|Publication number||US5613364 A|
|Application number||US 08/540,414|
|Publication date||Mar 25, 1997|
|Filing date||Oct 6, 1995|
|Priority date||Oct 6, 1995|
|Also published as||WO1998043026A1|
|Publication number||08540414, 540414, US 5613364 A, US 5613364A, US-A-5613364, US5613364 A, US5613364A|
|Inventors||Robert W. Higgins|
|Original Assignee||Pou, Inc.|
|Export Citation||BiBTeX, EndNote, RefMan|
|Patent Citations (10), Referenced by (22), Classifications (6), Legal Events (6)|
|External Links: USPTO, USPTO Assignment, Espacenet|
This invention pertains generally to temperature control apparatus and, more specifically, to temperature control apparatus which operate without refrigerants.
Temperature control modules have been provided for use with numerous types of chambers for processing wafers in the semiconductor manufacture industry. Certain semiconductor manufacturing operations utilize a cluster tool having a plurality of process chambers or modules. These process modules include etchers and coolers. The chambers of a cluster tool typically operate at different internal temperatures from each other and in some instances an individual chamber has at least two internal portions or surfaces which operate at different temperatures from each other. A separate temperature control module is typically required for each surface or portion of a chamber operating at a distinct temperature.
Most of the currently provided temperature control modules suffer from the disadvantage of using undesirable liquids such as freon and chlorofluorocarbons and further require relatively large compressors. The relatively large size of these compressors necessitates that the temperature control modules be located away from the controlled environment of the chamber or cluster tool. The distancing of the temperature control modules from the chamber or cluster tool, in turn, serves to further increase the size of the temperature control modules because of the relatively large pumps needed to move the increased amount of liquids the significant distance between the chamber and the temperature control modules. In addition, as can be appreciated, the power requirements of a pump increase with its size. It can be seen from the foregoing that there is a need for a new and improved temperature control module which overcomes these disadvantages.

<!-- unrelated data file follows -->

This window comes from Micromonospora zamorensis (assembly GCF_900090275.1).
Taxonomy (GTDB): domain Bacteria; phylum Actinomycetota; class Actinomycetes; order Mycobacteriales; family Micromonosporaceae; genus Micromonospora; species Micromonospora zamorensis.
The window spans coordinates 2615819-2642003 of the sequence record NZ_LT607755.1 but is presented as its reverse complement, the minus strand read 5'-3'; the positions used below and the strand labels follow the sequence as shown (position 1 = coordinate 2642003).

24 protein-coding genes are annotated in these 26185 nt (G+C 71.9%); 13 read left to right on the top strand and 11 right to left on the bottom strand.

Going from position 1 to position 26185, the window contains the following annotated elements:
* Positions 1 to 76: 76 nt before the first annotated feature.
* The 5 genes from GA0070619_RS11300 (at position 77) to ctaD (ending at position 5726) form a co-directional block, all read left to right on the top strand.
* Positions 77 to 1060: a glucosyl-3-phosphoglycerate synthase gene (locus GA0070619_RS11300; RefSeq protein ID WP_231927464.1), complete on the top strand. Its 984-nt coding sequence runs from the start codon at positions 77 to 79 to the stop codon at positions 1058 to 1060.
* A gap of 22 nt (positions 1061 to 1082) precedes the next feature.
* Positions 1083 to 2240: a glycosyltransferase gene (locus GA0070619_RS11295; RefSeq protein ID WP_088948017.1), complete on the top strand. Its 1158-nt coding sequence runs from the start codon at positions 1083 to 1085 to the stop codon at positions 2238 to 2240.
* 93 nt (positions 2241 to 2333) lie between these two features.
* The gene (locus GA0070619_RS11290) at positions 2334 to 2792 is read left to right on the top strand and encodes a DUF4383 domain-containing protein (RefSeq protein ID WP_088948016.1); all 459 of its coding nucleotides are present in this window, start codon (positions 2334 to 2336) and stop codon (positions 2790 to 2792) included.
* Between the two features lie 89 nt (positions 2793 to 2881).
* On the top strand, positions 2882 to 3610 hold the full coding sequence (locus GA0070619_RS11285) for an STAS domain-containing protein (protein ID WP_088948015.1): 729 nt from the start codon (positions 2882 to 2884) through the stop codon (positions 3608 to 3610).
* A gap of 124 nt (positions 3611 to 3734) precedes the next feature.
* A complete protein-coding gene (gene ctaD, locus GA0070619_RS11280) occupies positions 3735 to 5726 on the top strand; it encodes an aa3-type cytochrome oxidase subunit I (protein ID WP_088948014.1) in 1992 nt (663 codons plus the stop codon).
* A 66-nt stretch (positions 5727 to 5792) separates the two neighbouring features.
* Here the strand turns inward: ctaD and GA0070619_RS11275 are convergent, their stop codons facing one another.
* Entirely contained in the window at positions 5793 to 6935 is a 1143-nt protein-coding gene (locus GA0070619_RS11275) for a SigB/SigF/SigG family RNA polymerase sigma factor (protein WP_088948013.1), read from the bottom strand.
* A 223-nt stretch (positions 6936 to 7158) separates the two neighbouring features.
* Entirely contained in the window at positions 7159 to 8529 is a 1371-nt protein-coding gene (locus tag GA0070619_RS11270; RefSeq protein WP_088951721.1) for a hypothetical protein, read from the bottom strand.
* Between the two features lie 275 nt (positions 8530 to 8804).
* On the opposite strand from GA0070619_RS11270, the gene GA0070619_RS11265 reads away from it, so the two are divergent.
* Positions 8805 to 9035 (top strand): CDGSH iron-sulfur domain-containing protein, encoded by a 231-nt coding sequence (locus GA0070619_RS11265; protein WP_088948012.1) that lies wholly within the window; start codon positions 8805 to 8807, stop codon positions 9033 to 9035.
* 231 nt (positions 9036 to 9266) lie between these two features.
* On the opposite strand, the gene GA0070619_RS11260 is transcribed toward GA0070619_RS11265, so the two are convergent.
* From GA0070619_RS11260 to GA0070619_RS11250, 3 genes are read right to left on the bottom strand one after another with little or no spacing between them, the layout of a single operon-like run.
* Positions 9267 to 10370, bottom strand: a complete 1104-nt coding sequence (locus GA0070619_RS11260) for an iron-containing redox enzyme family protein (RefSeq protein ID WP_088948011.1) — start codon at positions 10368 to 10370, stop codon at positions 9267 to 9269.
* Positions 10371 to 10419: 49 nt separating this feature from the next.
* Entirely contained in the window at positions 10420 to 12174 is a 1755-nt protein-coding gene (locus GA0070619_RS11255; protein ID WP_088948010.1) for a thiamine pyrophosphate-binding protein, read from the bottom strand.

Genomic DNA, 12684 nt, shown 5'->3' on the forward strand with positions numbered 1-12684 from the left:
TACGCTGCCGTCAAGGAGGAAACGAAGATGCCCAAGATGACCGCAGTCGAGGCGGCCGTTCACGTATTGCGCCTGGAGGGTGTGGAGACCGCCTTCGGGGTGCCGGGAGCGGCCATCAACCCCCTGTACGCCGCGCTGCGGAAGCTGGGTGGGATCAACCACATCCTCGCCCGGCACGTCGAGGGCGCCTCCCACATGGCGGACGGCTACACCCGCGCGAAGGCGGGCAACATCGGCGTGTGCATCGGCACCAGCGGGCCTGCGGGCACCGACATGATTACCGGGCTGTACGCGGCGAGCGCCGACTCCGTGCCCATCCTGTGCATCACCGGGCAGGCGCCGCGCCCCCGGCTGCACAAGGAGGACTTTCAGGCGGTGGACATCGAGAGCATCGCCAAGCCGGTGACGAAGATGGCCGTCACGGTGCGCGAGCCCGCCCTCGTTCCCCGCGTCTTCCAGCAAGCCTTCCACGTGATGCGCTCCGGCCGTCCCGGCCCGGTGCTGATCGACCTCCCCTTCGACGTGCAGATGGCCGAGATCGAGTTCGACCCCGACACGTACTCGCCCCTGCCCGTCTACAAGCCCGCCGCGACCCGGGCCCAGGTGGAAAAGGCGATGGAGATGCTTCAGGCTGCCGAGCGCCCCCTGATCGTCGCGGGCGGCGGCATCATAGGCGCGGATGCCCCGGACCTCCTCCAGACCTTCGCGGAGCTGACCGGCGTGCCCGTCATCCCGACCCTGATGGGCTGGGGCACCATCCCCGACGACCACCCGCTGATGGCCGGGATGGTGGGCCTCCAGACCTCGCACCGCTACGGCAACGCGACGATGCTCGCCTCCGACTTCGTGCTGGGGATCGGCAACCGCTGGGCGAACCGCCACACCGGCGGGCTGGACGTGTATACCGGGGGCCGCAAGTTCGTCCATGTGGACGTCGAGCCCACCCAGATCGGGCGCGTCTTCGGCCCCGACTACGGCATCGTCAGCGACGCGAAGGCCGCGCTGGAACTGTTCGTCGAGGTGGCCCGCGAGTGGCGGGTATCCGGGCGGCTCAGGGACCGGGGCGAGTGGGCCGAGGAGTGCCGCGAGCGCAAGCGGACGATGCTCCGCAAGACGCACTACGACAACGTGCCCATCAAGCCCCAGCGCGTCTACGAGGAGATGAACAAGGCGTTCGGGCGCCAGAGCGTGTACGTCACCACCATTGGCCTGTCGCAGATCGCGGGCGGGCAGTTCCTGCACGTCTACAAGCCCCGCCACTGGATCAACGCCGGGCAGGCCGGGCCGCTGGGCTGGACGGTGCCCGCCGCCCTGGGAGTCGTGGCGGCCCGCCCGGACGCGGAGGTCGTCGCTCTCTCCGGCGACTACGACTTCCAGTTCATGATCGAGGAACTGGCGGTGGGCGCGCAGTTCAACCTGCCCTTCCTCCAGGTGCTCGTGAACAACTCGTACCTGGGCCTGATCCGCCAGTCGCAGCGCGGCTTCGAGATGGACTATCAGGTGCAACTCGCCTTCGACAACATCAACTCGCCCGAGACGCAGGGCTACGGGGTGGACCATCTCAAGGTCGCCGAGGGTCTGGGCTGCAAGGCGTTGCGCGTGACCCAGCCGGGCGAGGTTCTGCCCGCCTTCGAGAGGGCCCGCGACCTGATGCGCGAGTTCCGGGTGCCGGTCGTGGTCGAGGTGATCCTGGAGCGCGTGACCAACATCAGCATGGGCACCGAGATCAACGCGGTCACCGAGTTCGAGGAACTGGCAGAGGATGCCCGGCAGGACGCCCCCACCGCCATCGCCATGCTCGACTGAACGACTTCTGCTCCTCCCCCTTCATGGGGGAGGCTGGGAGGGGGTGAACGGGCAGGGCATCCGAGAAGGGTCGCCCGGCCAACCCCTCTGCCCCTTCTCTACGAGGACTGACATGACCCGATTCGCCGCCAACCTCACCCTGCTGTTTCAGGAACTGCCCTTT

In general, it is an object of the present invention to provide a compact temperature control module for use with a wafer processing chamber in a semiconductor manufacturing apparatus.
Another object of the invention is to provide a temperature control module of the above character which has a small size so that it can be located in close proximity to the chamber.
Another object of the invention is to provide a temperature control module of the above character which can be used with a process module of a cluster tool.
Another object of the invention is to provide a temperature control module of the above character which can be located within the footprint of the process module.
Another object of the invention is to provide a temperature control module of the above character in which thermal electronics are utilized to regulate the temperature of the liquid.
Another object of the invention is to provide a temperature control module of the above character which can be used to regulate the temperature of a dielectric liquid.
Additional objects and features of the invention will appear from the following description from which the preferred embodiments are set forth in detail in conjunction with the accompanying drawings.
FIG. 1 is a plan view, somewhat schematic, of a cluster tool with three of the five process modules incorporating the compact replaceable temperature control module of the present invention.